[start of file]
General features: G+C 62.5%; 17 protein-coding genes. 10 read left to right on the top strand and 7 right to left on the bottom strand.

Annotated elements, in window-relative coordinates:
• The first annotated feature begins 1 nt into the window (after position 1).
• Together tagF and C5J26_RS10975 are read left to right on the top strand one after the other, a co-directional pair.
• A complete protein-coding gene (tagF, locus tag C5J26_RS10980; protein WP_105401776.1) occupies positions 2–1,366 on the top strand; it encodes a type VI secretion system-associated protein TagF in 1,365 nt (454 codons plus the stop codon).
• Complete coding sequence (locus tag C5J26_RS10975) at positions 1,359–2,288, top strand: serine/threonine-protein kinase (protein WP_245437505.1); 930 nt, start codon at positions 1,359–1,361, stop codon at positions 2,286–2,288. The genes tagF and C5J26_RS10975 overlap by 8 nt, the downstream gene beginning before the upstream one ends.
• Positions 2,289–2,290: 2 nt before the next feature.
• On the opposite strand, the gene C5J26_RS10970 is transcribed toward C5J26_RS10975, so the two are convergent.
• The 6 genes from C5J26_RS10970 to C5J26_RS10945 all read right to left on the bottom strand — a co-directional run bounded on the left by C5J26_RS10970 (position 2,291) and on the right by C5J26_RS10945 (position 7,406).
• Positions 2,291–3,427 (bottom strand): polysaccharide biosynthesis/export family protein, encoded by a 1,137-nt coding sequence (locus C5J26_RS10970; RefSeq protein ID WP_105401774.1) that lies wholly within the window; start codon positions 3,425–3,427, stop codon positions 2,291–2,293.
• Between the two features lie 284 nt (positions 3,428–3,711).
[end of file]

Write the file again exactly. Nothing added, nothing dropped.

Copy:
General features: G+C 62.5%; 17 protein-coding genes. 10 read left to right on the top strand and 7 right to left on the bottom strand.

Annotated elements, in window-relative coordinates:
• The first annotated feature begins 1 nt into the window (after position 1).
• Together tagF and C5J26_RS10975 are read left to right on the top strand one after the other, a co-directional pair.
• A complete protein-coding gene (tagF, locus tag C5J26_RS10980; protein WP_105401776.1) occupies positions 2–1,366 on the top strand; it encodes a type VI secretion system-associated protein TagF in 1,365 nt (454 codons plus the stop codon).
• Complete coding sequence (locus tag C5J26_RS10975) at positions 1,359–2,288, top strand: serine/threonine-protein kinase (protein WP_245437505.1); 930 nt, start codon at positions 1,359–1,361, stop codon at positions 2,286–2,288. The genes tagF and C5J26_RS10975 overlap by 8 nt, the downstream gene beginning before the upstream one ends.
• Positions 2,289–2,290: 2 nt before the next feature.
• On the opposite strand, the gene C5J26_RS10970 is transcribed toward C5J26_RS10975, so the two are convergent.
• The 6 genes from C5J26_RS10970 to C5J26_RS10945 all read right to left on the bottom strand — a co-directional run bounded on the left by C5J26_RS10970 (position 2,291) and on the right by C5J26_RS10945 (position 7,406).
• Positions 2,291–3,427 (bottom strand): polysaccharide biosynthesis/export family protein, encoded by a 1,137-nt coding sequence (locus C5J26_RS10970; RefSeq protein ID WP_105401774.1) that lies wholly within the window; start codon positions 3,425–3,427, stop codon positions 2,291–2,293.
• Between the two features lie 284 nt (positions 3,428–3,711).